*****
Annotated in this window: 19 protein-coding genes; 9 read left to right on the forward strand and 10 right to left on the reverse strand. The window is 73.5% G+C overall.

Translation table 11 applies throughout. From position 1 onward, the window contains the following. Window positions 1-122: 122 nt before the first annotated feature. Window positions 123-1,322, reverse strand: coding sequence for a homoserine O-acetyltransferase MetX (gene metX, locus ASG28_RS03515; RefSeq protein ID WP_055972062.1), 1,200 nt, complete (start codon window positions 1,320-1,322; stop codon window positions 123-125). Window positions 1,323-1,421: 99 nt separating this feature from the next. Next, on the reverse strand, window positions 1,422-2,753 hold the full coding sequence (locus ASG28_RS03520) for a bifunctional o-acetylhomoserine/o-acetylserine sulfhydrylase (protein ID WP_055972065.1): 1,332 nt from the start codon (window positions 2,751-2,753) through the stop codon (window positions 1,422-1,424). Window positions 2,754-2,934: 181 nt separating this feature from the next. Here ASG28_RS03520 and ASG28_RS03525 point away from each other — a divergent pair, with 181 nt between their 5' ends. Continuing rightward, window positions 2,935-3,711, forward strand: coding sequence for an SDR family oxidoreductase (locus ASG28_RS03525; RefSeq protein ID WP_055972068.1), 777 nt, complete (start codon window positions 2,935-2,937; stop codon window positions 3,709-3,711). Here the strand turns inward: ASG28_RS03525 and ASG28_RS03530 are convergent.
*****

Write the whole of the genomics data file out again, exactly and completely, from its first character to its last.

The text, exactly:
Annotated in this window: 19 protein-coding genes; 9 read left to right on the forward strand and 10 right to left on the reverse strand. The window is 73.5% G+C overall.

Translation table 11 applies throughout. From position 1 onward, the window contains the following. Window positions 1-122: 122 nt before the first annotated feature. Window positions 123-1,322, reverse strand: coding sequence for a homoserine O-acetyltransferase MetX (gene metX, locus ASG28_RS03515; RefSeq protein ID WP_055972062.1), 1,200 nt, complete (start codon window positions 1,320-1,322; stop codon window positions 123-125). Window positions 1,323-1,421: 99 nt separating this feature from the next. Next, on the reverse strand, window positions 1,422-2,753 hold the full coding sequence (locus ASG28_RS03520) for a bifunctional o-acetylhomoserine/o-acetylserine sulfhydrylase (protein ID WP_055972065.1): 1,332 nt from the start codon (window positions 2,751-2,753) through the stop codon (window positions 1,422-1,424). Window positions 2,754-2,934: 181 nt separating this feature from the next. Here ASG28_RS03520 and ASG28_RS03525 point away from each other — a divergent pair, with 181 nt between their 5' ends. Continuing rightward, window positions 2,935-3,711, forward strand: coding sequence for an SDR family oxidoreductase (locus ASG28_RS03525; RefSeq protein ID WP_055972068.1), 777 nt, complete (start codon window positions 2,935-2,937; stop codon window positions 3,709-3,711). Here the strand turns inward: ASG28_RS03525 and ASG28_RS03530 are convergent.